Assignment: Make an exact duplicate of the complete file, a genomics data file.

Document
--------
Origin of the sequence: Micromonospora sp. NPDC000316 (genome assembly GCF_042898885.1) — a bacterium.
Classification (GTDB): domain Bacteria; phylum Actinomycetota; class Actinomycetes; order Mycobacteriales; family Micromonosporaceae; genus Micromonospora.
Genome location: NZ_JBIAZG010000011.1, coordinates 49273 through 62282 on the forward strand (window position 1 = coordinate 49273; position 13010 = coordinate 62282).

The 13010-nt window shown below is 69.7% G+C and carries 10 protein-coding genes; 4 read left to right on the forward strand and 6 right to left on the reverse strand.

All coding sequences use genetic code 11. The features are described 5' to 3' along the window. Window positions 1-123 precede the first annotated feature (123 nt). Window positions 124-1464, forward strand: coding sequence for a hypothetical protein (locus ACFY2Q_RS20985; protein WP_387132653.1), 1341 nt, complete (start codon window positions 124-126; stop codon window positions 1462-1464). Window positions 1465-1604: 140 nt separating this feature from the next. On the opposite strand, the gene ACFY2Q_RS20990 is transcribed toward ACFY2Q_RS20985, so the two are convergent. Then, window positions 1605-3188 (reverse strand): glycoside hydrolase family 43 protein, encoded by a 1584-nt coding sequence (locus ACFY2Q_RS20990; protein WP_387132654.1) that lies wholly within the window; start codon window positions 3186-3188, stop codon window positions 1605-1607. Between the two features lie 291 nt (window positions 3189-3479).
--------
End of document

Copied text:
Origin of the sequence: Micromonospora sp. NPDC000316 (genome assembly GCF_042898885.1) — a bacterium.
Classification (GTDB): domain Bacteria; phylum Actinomycetota; class Actinomycetes; order Mycobacteriales; family Micromonosporaceae; genus Micromonospora.
Genome location: NZ_JBIAZG010000011.1, coordinates 49273 through 62282 on the forward strand (window position 1 = coordinate 49273; position 13010 = coordinate 62282).

The 13010-nt window shown below is 69.7% G+C and carries 10 protein-coding genes; 4 read left to right on the forward strand and 6 right to left on the reverse strand.

All coding sequences use genetic code 11. The features are described 5' to 3' along the window. Window positions 1-123 precede the first annotated feature (123 nt). Window positions 124-1464, forward strand: coding sequence for a hypothetical protein (locus ACFY2Q_RS20985; protein WP_387132653.1), 1341 nt, complete (start codon window positions 124-126; stop codon window positions 1462-1464). Window positions 1465-1604: 140 nt separating this feature from the next. On the opposite strand, the gene ACFY2Q_RS20990 is transcribed toward ACFY2Q_RS20985, so the two are convergent. Then, window positions 1605-3188 (reverse strand): glycoside hydrolase family 43 protein, encoded by a 1584-nt coding sequence (locus ACFY2Q_RS20990; protein WP_387132654.1) that lies wholly within the window; start codon window positions 3186-3188, stop codon window positions 1605-1607. Between the two features lie 291 nt (window positions 3189-3479).